US leaving UN Human Rights Council — ‘a cesspool of political bias’

US Ambassador to the United Nations Nikki Haley announced the United States is withdrawing from the UN Human Rights Council Tuesday, accusing the body of bias against US ally Israel and a failure to hold human rights abusers accountable.

The move, which the Trump administration has threatened for months, came down one day after the Office of the UN High Commissioner for Human Rights slammed the separation of children from their parents at the US-Mexico border as “unconscionable.”
Speaking from the State Department, where she was joined by Secretary of State Mike Pompeo, Haley defended the move to withdraw from the council, saying US calls for reform were not heeded.
“Human rights abusers continue to serve on, and be elected to, the council,” said Haley, listing US grievances with the body. “The world’s most inhumane regimes continue to escape its scrutiny, and the council continues politicizing scapegoating of countries with positive human rights records in an attempt to distract from the abusers in its ranks.”

‘Deeply disappointed’

“For too long,” Haley said, “the Human Rights Council has been a protector of human rights abusers, and a cesspool of political bias.”
Based in Geneva, the Human Rights Council is a body of 47 member states within the United Nations tasked with upholding human rights.
Membership on the council gives countries like the United States a voice in important debates over human rights atrocities, but the council’s critics, including Haley, say abusers use their membership to guarantee their own impunity.
Vice President Mike Pence tweeted a statement: “Today the U.S. took a stand against some of the world’s worst human rights violators by withdrawing from the United Nations Human Rights Council. By elevating and protecting human rights violators and engaging in smear campaigns against democratic nations, the UNHRC makes a mockery of itself, its members, and the mission it was founded on. For years, the UNHRC has engaged in ever more virulent anti-American, and anti-Israel invective and the days of U.S. participation are over.”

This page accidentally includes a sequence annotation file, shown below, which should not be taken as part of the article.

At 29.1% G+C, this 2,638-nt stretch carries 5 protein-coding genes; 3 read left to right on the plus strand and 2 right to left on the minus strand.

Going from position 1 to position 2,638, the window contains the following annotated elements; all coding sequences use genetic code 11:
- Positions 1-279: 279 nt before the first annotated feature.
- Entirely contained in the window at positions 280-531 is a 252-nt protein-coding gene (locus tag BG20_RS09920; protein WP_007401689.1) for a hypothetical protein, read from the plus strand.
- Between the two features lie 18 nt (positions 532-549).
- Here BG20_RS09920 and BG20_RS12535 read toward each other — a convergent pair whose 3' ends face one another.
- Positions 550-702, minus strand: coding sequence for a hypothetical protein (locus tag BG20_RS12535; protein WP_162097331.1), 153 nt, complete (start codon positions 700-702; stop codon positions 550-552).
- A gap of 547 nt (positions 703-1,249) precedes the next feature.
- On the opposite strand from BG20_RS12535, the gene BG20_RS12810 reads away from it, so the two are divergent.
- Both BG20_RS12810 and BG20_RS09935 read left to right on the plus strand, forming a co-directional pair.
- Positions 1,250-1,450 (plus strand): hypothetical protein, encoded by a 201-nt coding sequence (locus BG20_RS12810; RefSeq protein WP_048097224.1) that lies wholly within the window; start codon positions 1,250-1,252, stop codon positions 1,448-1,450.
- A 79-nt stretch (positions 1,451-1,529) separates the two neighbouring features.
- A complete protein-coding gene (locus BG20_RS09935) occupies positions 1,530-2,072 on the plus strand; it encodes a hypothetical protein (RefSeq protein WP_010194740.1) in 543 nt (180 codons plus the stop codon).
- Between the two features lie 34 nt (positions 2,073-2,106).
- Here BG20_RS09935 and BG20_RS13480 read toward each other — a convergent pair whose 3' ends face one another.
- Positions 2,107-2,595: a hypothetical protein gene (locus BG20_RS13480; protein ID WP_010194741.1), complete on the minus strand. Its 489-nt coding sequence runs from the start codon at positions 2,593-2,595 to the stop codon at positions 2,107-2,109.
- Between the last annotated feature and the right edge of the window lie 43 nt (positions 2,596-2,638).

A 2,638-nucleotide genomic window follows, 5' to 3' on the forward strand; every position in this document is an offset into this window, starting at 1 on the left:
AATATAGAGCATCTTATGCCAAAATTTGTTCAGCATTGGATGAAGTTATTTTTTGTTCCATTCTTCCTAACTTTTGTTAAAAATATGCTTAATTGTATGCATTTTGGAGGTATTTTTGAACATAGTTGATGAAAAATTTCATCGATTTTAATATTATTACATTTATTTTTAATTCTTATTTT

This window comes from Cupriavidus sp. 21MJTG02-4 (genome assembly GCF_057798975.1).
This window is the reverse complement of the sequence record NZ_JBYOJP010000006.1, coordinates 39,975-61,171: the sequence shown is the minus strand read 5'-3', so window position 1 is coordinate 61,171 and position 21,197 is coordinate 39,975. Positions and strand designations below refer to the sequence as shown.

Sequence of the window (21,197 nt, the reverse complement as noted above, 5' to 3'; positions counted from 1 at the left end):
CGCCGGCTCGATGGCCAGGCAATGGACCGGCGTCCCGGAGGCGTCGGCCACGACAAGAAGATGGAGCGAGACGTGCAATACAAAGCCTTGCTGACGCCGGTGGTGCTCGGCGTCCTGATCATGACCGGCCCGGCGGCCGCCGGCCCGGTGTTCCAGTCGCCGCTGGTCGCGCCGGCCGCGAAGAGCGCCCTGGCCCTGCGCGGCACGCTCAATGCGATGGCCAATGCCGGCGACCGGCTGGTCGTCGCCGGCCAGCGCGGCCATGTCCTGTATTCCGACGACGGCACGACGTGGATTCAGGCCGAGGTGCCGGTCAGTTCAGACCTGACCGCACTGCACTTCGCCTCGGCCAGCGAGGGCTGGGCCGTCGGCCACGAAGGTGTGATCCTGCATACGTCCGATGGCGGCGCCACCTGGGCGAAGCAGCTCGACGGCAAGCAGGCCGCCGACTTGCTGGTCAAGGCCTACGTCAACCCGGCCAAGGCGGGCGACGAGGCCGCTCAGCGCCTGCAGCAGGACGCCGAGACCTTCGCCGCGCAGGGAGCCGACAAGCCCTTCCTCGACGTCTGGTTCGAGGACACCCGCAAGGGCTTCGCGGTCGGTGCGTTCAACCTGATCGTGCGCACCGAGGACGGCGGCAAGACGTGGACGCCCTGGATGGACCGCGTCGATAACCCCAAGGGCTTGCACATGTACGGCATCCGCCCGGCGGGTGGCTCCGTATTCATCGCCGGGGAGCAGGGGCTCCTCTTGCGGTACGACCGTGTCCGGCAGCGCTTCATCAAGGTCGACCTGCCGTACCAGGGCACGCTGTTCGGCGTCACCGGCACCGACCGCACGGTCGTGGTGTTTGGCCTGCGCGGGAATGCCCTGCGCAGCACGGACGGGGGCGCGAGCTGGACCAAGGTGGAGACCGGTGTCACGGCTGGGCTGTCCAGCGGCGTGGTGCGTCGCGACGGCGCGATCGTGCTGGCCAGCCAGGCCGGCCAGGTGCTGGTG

The UN expressed disappointment. “The Secretary-General would have much preferred for the United States to remain in the Human Rights Council,” Stéphane Dujarric, the spokesman for UN Secretary-General António Guterres, said in response to the US announcement. “The UN’s Human Rights architecture plays a very important role in the promotion and protection of human rights worldwide.”
The move was immediately condemned by a dozen charitable groups, who wrote to Pompeo to say they were “deeply disappointed with the Administration’s decision to withdraw the United States from the United Nations Human Rights Council, the premier intergovernmental human rights body at the global level.”

‘A so-called Human Rights Council’

“This decision is counterproductive to American national security and foreign policy interests and will make it more difficult to advance human rights priorities and aid victims of abuse around the world,” they added.
Salil Shetty, Amnesty International’s secretary-general, said: “Once again President Trump is showing his complete disregard for the fundamental rights and freedoms the US claims to uphold. While the Human Rights Council is by no means perfect and its membership is frequently under scrutiny, it remains an important force for accountability and justice.”
US withdrawal from the council follows efforts by Haley and the US delegation to implement reforms, including more stringent membership criteria and the ability to remove members with egregious human rights records.
“When a so-called Human Rights Council cannot bring itself to address the massive abuses in Venezuela and Iran, and it welcomes the Democratic Republic of Congo as a new member, the council ceases to be worthy of its name,” said Haley. “Such a council, in fact, damages the cause of human rights.”
Haley also blasted the council for a “disproportionate focus and unending hostility toward Israel,” citing a series of resolutions highlighting alleged abuses by the Israeli government of Palestinians in Gaza and the West Bank.
Haley said the United States will continue to promote human rights outside of the council and would consider rejoining it in the future if reforms are made.
“We have used America’s voice and vote to defend human rights at the UN every day,” she said, “and we will continue to do so.”

[CNN]

Trump Explains That “You Have to Take the Children Away” in Unhinged Speech to Small-Business Owners